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Step back in time in medieval Fes

Fes tanneries

Whilst Marrakech has deservedly soared in popularity over the last decade, attracting tourists in their droves to its colourful souk and vibrant main square, Fes has remained relatively under the radar.

Entering through the ornate arched blue gate of Bab Boujloud into the atmospheric medina is like stepping back in time. If you thought Marrakech was exotic , it’s nothing compared to Fes, which is a veritable ancient treasure trove!  Founded in 789, Fes is the oldest and the only fully functioning and intact medieval Arab city in the world. The medina is like a rabbit warren of ancient alleys and it’s very easy to get lost, believe me, I did! It’s recommended that you hire a guide to help you navigate, or failing that, follow the series of different tourist trails through the medina, discovering new gems at each turn.  Its palaces, madrasas (schools) and mosaic fountains are jewels of craftsmanship which after years of neglect are now being painstakingly repaired and restored to their former glory.

Leather is a thriving trade in Fes and a visit to the tanneries is a must despite the pungent smell! Here you can look down upon the tannery workers, perched on the side of huge dying pots below, tackling huge pieces of cow hide and buy reasonably priced bags, belts and jackets.

Fez donkey

Within the medina, the dusty and often steep alleys are a hive of activity and the sound of hooves trapping across cobble stones echo across the medina, from with processions of heavily laden donkeys, carrying everything from crates of coca cola and vegetables, to TV sets and furniture. UNESCO Listed Fes el Bali (the old town) is reportedly the largest car free urban areas in the world. I couldn’t believe my eyes when I stumbled across a ‘Donkey Rank’, Fes’s answer to a taxi rank and perhaps also a shopping trolley bay. Locals can hire one of a long line of down trodden looking mules  to carry either themselves and perhaps a couple of other family members, or their recently purchased goods, which could be anything up to and including the kitchen sink, from A to B!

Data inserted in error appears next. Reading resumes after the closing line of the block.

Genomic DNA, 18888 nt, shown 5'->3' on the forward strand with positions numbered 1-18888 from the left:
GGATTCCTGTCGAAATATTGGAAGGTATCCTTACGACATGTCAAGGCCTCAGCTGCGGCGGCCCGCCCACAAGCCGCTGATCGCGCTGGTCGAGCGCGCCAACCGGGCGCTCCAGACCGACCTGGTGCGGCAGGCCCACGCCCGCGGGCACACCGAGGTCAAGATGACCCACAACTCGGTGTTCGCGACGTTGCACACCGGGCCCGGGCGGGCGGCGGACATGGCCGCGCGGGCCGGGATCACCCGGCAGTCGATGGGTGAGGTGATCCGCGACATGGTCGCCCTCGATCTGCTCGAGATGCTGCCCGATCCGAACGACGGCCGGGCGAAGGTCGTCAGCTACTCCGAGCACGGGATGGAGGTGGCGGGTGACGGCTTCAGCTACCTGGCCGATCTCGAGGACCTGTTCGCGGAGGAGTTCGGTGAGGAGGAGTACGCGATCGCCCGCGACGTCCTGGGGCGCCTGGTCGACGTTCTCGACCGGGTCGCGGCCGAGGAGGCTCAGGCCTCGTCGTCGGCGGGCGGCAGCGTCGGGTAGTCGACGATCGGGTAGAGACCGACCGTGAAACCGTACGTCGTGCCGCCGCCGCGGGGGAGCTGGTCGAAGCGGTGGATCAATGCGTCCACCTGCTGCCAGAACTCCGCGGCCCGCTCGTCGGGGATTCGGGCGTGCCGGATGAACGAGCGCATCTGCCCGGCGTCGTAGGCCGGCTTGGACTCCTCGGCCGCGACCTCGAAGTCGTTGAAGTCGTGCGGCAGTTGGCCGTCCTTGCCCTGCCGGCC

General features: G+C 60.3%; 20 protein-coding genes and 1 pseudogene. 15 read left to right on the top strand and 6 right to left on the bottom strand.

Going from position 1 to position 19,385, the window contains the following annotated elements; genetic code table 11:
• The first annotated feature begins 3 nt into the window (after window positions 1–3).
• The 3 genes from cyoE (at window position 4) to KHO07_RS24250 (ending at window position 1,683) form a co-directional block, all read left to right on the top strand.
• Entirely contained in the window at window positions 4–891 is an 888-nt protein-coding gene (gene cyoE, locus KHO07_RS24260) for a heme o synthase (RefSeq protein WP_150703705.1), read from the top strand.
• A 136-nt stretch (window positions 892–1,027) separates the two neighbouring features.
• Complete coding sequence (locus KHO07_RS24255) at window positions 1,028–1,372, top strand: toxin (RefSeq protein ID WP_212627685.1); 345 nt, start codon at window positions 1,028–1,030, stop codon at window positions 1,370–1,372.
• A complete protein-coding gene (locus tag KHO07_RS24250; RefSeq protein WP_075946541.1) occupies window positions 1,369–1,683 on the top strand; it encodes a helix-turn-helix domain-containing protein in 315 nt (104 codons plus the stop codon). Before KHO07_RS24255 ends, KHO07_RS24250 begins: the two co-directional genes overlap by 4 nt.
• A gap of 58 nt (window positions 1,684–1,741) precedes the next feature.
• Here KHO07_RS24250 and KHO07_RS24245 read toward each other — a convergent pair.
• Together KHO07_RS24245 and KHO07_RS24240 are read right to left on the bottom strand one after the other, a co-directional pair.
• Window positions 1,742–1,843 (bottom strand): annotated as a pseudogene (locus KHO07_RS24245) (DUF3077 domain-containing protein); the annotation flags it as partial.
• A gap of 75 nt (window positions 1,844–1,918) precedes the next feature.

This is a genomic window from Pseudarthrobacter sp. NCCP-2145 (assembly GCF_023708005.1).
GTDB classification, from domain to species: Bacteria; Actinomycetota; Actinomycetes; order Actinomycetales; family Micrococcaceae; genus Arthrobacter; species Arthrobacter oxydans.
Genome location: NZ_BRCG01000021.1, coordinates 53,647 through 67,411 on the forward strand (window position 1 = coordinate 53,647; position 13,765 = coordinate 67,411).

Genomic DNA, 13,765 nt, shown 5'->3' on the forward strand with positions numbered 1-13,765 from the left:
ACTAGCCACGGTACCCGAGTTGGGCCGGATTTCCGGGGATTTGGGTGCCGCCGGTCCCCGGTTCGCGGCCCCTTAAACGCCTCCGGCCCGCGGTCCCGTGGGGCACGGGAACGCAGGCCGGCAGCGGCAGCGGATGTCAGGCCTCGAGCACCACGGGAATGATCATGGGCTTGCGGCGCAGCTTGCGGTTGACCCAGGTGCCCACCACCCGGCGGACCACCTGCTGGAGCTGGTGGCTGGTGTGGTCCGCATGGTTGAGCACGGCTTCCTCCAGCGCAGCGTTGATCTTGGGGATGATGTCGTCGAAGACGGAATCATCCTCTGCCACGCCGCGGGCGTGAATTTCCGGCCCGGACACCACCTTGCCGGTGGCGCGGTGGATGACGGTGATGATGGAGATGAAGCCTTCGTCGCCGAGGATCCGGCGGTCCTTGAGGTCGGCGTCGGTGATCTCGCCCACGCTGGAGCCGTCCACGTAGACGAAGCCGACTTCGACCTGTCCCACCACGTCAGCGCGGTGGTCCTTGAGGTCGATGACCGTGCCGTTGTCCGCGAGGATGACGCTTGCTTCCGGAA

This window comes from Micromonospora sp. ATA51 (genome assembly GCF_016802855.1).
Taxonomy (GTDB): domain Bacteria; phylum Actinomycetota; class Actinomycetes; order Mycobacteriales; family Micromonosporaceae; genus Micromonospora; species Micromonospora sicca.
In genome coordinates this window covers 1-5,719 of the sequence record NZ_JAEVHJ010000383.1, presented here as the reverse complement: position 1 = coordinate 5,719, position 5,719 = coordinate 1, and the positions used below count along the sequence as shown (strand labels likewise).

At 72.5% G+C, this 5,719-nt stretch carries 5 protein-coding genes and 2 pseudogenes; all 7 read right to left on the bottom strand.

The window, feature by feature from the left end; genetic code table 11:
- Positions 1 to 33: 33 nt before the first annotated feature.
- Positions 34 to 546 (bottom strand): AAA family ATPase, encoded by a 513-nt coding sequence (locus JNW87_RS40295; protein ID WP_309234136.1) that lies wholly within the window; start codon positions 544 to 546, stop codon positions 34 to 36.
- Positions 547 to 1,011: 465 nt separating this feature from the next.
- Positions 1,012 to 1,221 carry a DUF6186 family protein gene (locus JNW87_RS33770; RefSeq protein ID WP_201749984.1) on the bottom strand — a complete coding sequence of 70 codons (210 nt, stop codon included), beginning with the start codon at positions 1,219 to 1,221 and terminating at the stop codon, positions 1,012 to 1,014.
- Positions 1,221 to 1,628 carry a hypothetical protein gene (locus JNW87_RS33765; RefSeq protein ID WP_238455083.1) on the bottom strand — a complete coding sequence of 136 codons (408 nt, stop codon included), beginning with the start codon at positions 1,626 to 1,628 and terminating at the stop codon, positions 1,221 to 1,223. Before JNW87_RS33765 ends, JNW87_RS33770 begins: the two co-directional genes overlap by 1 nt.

Unlike Marrakech, the medina in Fes is not geared as heavily towards tourism. There are rather decrepit market stalls dotted everywhere with noisy traders selling everyday goods. It really is a feast for the senses, the smell of the fishmongers and butchers, contrasts with spices and leather and everywhere you turn, you’re hit with new and strange sights and sounds. Possibly one of the most disconcerting but at the same time, utterly captivating sights, is the strangely peaceful looking Camel’s heads which hang above the butchers stalls as proof of the ‘fresh’ meat on sale.

Looking for a completely unique and truly authentic travel experience, far away from the madding crowds?  Then Fes is just the ticket.

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